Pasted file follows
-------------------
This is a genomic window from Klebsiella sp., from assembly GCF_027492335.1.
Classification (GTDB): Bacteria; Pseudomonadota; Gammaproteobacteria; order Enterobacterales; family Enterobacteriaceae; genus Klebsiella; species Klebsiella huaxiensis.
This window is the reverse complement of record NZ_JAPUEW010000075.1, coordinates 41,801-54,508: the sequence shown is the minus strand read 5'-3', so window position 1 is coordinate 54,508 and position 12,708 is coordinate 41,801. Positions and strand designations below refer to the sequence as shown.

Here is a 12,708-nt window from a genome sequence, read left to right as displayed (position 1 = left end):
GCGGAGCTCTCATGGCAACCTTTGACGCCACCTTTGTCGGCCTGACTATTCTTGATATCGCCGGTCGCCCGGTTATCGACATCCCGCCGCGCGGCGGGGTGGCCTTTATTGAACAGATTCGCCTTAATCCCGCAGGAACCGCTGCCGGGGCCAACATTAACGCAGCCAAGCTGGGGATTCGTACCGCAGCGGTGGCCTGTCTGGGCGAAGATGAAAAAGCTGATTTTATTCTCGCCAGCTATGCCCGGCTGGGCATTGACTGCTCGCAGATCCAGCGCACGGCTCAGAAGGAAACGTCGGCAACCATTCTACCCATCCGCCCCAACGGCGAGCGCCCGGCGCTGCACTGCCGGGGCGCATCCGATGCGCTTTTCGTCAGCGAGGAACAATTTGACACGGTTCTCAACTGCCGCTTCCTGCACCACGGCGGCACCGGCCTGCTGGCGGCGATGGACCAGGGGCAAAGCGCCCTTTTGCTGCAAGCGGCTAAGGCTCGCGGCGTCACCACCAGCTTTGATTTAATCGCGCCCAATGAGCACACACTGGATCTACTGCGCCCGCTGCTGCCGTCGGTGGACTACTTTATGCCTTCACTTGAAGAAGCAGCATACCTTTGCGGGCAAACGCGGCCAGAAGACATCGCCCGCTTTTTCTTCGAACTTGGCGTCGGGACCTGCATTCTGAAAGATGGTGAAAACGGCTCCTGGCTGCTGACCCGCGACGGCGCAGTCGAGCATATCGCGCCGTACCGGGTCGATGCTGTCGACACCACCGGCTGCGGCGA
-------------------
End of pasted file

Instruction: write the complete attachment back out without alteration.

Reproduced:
This is a genomic window from Klebsiella sp., from assembly GCF_027492335.1.
Classification (GTDB): Bacteria; Pseudomonadota; Gammaproteobacteria; order Enterobacterales; family Enterobacteriaceae; genus Klebsiella; species Klebsiella huaxiensis.
This window is the reverse complement of record NZ_JAPUEW010000075.1, coordinates 41,801-54,508: the sequence shown is the minus strand read 5'-3', so window position 1 is coordinate 54,508 and position 12,708 is coordinate 41,801. Positions and strand designations below refer to the sequence as shown.

Here is a 12,708-nt window from a genome sequence, read left to right as displayed (position 1 = left end):
GCGGAGCTCTCATGGCAACCTTTGACGCCACCTTTGTCGGCCTGACTATTCTTGATATCGCCGGTCGCCCGGTTATCGACATCCCGCCGCGCGGCGGGGTGGCCTTTATTGAACAGATTCGCCTTAATCCCGCAGGAACCGCTGCCGGGGCCAACATTAACGCAGCCAAGCTGGGGATTCGTACCGCAGCGGTGGCCTGTCTGGGCGAAGATGAAAAAGCTGATTTTATTCTCGCCAGCTATGCCCGGCTGGGCATTGACTGCTCGCAGATCCAGCGCACGGCTCAGAAGGAAACGTCGGCAACCATTCTACCCATCCGCCCCAACGGCGAGCGCCCGGCGCTGCACTGCCGGGGCGCATCCGATGCGCTTTTCGTCAGCGAGGAACAATTTGACACGGTTCTCAACTGCCGCTTCCTGCACCACGGCGGCACCGGCCTGCTGGCGGCGATGGACCAGGGGCAAAGCGCCCTTTTGCTGCAAGCGGCTAAGGCTCGCGGCGTCACCACCAGCTTTGATTTAATCGCGCCCAATGAGCACACACTGGATCTACTGCGCCCGCTGCTGCCGTCGGTGGACTACTTTATGCCTTCACTTGAAGAAGCAGCATACCTTTGCGGGCAAACGCGGCCAGAAGACATCGCCCGCTTTTTCTTCGAACTTGGCGTCGGGACCTGCATTCTGAAAGATGGTGAAAACGGCTCCTGGCTGCTGACCCGCGACGGCGCAGTCGAGCATATCGCGCCGTACCGGGTCGATGCTGTCGACACCACCGGCTGCGGCGA